In riding a motorbike you enter a close relationship between yourself and a collection of nuts, bolts, pistons and gears. You morph into the mechanics and between you, you exist as one. You get to understand its capabilities, its quirks and eccentricities through all of your senses, you are part of its resonance and discover which parts rattle and vibrate, and as such which parts start to fall off at which point.


The Royal Enfield is a masterpiece of simplistic engineering and it is genius of the Indians to still make this relic of a bygone era. Engine, gearbox, clutch, chain and wheels, the minimal sprinkling of electrics and that is it, a kickstart and a single 350cc cylinder – it is not fast, but it will drag you pretty much anywhere you want to go, it’s like a tractor on two wheels. But best of all it has a very particular sound, you know when one is coming….as I saw on a biker’s T shirt once “Loud pipes save lives”.



Likewise, entering any new traffic system you enter a community with its own rules and levels of acceptability, that from the outsiders point of view looks like chaos, a place that you do not wish to enter. A mechanised hell – paradise lost.


At first it appears that there are few rules to engagement, but as you slowly immerse yourself into a relationship with the other vehicles you get to understand how it all pieces together – where you should be, what you need to do and what you need to look out for. This latter point includes:- no  polite indication, stopping in the middle of the road without brake lights, driving on the wrong side of the road, holy cows, pariah dogs, herds of goats, potholes whose depth has been the imagination of Jules Verne, rickshaws and overly assertive pedestrians and, oh yes, the horn.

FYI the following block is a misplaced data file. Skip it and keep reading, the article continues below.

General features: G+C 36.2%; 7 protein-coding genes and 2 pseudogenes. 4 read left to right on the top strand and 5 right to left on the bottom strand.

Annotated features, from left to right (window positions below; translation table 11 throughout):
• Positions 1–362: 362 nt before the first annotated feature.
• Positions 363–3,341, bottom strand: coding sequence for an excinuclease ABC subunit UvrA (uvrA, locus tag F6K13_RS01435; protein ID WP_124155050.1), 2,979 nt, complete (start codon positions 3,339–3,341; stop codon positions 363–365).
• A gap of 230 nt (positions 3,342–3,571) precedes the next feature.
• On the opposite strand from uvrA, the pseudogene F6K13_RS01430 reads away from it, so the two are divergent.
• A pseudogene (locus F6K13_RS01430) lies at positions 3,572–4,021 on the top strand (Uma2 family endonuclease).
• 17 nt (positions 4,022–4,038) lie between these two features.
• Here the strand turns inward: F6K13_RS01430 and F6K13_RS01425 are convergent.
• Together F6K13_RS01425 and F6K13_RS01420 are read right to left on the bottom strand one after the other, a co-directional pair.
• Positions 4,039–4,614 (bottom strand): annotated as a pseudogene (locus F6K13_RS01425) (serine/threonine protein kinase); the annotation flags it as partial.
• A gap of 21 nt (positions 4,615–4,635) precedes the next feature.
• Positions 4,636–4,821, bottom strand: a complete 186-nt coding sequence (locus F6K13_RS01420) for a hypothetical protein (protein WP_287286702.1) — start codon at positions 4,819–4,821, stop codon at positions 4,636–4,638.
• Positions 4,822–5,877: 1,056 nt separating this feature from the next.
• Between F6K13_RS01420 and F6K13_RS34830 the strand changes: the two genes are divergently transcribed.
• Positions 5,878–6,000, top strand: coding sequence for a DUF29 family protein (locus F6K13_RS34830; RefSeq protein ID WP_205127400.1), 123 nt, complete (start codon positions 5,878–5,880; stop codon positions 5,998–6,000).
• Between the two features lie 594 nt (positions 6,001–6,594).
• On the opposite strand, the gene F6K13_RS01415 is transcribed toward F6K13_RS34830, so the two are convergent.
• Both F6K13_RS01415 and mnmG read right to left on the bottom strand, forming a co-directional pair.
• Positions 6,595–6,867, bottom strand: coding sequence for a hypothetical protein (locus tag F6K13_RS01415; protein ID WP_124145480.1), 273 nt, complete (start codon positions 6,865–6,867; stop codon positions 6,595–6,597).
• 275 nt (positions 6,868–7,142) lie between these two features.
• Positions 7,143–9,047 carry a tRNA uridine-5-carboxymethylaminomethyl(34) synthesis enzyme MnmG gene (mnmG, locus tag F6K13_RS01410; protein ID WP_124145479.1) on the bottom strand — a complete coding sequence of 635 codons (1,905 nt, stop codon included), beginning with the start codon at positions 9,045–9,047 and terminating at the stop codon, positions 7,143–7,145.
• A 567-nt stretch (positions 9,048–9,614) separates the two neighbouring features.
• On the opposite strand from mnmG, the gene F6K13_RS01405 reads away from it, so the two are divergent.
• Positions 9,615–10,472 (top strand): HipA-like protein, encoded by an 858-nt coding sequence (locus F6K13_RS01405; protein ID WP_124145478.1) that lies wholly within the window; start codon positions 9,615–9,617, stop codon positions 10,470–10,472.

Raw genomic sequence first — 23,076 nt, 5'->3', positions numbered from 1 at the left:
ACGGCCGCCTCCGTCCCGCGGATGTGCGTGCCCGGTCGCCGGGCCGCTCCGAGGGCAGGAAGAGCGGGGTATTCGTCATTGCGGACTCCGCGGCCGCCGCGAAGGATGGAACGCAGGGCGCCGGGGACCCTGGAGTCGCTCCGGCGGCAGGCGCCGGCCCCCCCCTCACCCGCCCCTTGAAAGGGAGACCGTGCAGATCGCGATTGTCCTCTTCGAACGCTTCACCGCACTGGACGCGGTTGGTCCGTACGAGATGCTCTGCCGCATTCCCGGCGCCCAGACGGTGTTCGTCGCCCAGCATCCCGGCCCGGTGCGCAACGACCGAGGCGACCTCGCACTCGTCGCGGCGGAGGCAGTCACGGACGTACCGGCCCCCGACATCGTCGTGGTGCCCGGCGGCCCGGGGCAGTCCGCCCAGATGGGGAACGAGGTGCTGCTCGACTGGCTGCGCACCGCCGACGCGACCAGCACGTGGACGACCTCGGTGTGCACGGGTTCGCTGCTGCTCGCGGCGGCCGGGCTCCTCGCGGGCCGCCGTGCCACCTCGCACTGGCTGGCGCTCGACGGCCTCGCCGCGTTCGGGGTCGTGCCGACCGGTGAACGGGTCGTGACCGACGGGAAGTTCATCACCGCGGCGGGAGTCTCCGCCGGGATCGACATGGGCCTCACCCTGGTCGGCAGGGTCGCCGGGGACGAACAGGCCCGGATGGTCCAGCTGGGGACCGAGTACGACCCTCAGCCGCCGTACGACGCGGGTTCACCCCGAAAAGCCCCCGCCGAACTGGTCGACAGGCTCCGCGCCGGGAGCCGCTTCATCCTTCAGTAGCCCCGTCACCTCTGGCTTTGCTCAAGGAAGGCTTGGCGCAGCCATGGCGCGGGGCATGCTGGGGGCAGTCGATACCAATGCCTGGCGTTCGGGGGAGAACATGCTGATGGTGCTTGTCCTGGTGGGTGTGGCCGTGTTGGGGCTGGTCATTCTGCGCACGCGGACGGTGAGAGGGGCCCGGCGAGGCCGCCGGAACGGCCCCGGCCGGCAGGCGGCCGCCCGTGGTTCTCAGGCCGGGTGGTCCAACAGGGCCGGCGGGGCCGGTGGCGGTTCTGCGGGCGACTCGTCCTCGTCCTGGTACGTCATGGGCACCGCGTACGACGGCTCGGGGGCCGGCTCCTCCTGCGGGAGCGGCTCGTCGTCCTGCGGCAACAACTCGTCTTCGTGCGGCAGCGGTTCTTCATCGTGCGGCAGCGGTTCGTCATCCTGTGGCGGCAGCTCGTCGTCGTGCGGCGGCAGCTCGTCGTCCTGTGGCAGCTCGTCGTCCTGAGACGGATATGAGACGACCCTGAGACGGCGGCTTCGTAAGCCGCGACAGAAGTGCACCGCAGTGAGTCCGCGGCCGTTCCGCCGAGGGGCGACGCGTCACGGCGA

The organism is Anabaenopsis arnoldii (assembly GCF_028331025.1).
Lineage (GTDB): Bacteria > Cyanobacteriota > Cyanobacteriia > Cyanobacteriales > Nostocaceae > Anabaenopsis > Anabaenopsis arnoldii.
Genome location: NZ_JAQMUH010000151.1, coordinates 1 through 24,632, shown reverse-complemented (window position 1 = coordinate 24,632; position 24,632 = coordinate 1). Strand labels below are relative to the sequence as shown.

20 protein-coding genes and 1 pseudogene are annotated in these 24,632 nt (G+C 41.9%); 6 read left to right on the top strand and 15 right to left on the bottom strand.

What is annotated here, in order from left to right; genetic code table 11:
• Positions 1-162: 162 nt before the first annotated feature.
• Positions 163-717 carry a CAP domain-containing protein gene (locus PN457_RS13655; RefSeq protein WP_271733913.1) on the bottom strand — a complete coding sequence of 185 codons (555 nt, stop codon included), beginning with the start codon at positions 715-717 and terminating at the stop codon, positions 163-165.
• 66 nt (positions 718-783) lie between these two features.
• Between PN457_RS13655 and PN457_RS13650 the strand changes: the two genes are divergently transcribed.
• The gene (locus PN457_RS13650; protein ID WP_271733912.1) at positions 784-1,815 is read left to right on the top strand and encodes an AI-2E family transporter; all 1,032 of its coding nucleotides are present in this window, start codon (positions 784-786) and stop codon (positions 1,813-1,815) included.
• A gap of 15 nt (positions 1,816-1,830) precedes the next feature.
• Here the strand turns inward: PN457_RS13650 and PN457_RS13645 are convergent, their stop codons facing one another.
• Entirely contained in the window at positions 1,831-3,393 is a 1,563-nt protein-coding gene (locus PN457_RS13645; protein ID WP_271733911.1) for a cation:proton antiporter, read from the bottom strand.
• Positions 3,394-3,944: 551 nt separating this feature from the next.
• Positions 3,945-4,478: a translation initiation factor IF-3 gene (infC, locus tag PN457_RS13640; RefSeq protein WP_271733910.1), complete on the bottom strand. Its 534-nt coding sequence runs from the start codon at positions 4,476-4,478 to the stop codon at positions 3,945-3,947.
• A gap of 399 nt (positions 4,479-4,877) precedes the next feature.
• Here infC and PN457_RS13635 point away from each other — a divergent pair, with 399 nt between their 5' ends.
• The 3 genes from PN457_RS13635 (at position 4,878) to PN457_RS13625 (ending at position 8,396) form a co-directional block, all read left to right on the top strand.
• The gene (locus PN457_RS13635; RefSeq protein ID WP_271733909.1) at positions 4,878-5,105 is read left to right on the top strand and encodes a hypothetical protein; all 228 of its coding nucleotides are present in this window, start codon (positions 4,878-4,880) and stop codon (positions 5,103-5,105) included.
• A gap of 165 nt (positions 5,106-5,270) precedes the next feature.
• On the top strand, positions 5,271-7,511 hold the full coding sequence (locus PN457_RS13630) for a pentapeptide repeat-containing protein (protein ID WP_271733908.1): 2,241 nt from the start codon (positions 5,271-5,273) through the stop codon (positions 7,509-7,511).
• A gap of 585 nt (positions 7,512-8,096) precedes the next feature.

I have always wondered why the horn is used so much in these countries, whereas in England it is only used as a warning, or to notify Auntie Mavis that you are going past her house (Like she cares), or is followed by a suitably abusive hand movement and you silently wording “wanker” at your fellow compatriot of the road. Well our countries are laden with so many rules and regulations which we all happily comply to most of the time. Whereas in Nepal, they exists, but are not so rigidly applied. The result is the horn. It is not used aggressively, but just as a simple reminder that you are there and you are coming through and you may be bending a few of the non rigidly applied rules in the process. It quickly becomes second nature to toot the horn when passing any vehicle, cow herder, or old lady carrying half a tree. The horn is a gentle reminder to let people know that you are overtaking on a blind corner or a simple beep is a great way to inform people you are going down the wrong way of a one way street. The horn is your friend, love the horn.


The fun part of hiring a bike in Katmandu is that you must build this relationship with bike and traffic in the space of approximately 30 seconds for both will not allow you second chances – they will swallow you up as if you were a stupid tourist hiring a powerful motorbike in a foreign city.



See The Motorcycle Diaries (Part 2)